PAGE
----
So after joining Randburg Harriers and having only run two 10km races and really struggled through a 21km I felt like quite the pro when I stood on the start line of a race in my Randburg Harriers kit. But I did also wonder why everyone else around wasn’t wearing the same kit. Where were all these other clubs? Why hadn’t I heard of them? Why hadn’t I seen them before? I then decide to do some research. I asked around and found out which clubs all my fellow runners were part of and why they were part of those clubs. It was rather interesting – and again left me very confused. I never knew much about Randburg Harriers, or much about any of the other clubs for that matter, but even after having heard everyone else try convince me to move to their club I was glad I had joined Randburg Harriers. Oh and of course it was Randburg Harriers that got me through my first marathon – or more like a Randburg Harriers runner.
How do you run a marathon? Ok, I really don’t know the correct answer to that, but I know how I went about it. I walked around the start line before my race, picked out a few really good looking guys and chased them. Literally. One of those guys on my first marathon was a Randburg Harrier runner. The deal I made with myself was that if I finished, or more like I had to finish so that I could go to the tent and get my targets number. Of course by the time I got to the tent at the en of the race, after again just getting in before cut off, the guy I was chasing had finished hours before and was long gone. And I somehow got stuck in a chair at the tent getting fed and passed drinks.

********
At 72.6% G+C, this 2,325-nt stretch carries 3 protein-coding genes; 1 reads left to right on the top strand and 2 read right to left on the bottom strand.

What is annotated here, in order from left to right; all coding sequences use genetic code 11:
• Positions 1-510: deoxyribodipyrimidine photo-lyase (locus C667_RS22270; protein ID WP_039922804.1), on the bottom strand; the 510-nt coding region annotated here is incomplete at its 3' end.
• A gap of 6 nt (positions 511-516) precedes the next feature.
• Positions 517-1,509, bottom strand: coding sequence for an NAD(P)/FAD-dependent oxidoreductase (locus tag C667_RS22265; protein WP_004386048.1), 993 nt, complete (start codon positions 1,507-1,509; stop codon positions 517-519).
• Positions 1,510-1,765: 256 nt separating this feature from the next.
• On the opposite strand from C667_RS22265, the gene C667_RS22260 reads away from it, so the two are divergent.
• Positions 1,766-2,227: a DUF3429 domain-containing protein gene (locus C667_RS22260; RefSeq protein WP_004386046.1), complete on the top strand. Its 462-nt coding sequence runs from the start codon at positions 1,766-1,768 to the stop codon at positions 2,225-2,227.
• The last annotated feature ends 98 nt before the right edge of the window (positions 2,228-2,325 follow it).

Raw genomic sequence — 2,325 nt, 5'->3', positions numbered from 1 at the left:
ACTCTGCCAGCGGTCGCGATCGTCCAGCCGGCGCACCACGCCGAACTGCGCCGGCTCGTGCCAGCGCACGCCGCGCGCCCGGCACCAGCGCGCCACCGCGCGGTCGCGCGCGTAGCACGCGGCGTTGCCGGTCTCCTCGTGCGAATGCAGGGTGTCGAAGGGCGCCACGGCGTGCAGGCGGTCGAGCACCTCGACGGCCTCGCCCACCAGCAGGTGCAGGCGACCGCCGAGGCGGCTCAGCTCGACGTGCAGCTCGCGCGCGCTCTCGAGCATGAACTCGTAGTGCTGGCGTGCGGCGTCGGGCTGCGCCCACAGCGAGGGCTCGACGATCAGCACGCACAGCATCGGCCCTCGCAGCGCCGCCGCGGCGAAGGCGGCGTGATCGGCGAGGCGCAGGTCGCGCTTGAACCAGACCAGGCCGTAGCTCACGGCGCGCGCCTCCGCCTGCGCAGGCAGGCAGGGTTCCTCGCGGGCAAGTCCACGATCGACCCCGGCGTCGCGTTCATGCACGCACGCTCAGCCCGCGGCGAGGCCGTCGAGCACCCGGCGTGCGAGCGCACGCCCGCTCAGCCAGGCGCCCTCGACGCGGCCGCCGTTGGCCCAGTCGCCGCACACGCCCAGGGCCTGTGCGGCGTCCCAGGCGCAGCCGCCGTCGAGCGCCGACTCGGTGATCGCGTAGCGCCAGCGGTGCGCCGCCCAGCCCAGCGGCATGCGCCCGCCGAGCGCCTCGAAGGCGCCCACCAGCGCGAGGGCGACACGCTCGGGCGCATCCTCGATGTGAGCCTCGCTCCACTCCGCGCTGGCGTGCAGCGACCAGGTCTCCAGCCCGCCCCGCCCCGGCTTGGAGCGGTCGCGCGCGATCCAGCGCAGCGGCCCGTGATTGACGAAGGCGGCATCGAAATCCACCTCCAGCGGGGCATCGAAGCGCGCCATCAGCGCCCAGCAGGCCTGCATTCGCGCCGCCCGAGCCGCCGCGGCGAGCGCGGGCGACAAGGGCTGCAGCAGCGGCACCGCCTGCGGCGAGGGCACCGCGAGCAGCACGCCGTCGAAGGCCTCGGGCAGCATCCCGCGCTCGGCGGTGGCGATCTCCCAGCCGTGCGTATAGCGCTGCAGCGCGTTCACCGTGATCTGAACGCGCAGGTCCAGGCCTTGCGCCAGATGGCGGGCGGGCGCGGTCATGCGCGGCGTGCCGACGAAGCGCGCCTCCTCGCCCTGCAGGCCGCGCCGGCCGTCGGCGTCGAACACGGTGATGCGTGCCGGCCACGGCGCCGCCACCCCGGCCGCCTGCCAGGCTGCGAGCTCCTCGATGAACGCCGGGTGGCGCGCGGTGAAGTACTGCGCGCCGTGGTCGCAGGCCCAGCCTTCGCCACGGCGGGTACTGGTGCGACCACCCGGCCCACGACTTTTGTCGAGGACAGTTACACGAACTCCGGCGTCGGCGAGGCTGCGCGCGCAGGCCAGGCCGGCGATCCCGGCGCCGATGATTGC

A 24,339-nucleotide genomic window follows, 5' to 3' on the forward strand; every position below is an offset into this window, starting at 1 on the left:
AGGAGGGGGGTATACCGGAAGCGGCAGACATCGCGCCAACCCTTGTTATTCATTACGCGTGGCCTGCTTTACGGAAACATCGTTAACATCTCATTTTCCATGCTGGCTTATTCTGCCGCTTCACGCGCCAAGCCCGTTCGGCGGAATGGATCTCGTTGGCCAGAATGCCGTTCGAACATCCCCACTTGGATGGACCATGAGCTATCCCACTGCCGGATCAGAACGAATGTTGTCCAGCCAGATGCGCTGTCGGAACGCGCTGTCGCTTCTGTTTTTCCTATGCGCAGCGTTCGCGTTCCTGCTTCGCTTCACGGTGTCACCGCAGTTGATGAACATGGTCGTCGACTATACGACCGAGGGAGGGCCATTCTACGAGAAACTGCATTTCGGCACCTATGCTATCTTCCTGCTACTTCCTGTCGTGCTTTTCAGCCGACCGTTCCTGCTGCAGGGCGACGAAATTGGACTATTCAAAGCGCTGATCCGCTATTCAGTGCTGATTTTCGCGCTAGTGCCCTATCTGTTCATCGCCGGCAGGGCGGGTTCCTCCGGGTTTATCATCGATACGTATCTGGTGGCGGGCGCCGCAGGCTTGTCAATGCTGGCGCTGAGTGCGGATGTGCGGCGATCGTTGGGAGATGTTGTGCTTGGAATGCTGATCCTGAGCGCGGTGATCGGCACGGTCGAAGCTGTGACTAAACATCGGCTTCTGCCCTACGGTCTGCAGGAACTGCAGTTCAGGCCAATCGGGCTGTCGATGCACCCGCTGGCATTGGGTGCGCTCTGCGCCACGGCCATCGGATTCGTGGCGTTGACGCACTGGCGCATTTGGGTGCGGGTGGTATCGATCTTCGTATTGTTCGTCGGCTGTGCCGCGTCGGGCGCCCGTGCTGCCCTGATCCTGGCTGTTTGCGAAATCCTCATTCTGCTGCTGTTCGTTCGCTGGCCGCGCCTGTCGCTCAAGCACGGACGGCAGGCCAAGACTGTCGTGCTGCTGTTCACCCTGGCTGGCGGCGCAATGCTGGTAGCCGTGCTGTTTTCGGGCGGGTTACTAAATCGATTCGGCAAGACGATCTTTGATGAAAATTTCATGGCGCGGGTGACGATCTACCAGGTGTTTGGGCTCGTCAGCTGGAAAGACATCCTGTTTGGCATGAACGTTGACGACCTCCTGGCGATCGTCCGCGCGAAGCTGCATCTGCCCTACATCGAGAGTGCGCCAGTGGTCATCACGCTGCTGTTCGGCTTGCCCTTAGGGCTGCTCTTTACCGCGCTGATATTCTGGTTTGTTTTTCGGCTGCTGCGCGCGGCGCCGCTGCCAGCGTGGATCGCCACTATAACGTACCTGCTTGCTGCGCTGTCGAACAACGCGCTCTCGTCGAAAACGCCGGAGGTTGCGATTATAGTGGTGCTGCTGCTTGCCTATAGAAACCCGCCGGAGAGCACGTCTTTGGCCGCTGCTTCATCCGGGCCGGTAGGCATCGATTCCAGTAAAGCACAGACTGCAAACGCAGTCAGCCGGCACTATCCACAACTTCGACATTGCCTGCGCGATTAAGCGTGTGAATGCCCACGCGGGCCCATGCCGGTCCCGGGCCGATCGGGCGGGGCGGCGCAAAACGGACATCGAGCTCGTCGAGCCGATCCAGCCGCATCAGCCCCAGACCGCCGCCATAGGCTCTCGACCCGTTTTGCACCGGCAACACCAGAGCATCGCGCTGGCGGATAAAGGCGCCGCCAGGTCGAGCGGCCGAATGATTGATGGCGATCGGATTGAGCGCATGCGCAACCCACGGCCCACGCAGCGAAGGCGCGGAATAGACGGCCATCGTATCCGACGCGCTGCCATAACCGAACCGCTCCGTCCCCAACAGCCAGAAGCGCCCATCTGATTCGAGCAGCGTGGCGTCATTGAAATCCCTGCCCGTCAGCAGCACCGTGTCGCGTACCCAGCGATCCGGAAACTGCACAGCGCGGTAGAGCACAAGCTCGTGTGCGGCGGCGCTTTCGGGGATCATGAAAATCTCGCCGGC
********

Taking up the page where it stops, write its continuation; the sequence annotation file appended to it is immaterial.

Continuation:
So after not evening being part of the club for 6 months when it came time for comrades, I decided to go photograph the runners I knew and any Randburg Harrier that happened to go past me. (I had come to my senses by now and figured running comrades takes a lot more effort and a lot more training. And that you can’t walk all your track sessions for a month after running a 21km). Earlier this year when it was almost time for Easter 100, it was decided that I would photograph the runs and then later again photograph the annual Adrienne Hersch Challenge. And so I ended up photographing the comrades marathon prize giving. I think I may have actually spent the first half of the event with my jaw dropped while listening to Caroline Wostmann talk about her running journey and about her struggles on the day of this years Comrades Marathon. But I was just as inspired by everyone of the other runners who completed the race and were at the awards ceremony. These people are incredible! The club is incredible! And together they are just mind blowing, insanely incredible. I can’t wait to run the 2017 Comrades Marathon in my Randburg Harriers kit and hopefully next year I too will be able to go up and get an award. In the mean time I will be training hard, and training my new photography assistant so that they can stand on the comrades marathon side lines and be inspired while taking photos of all the Randburg Harriers runners.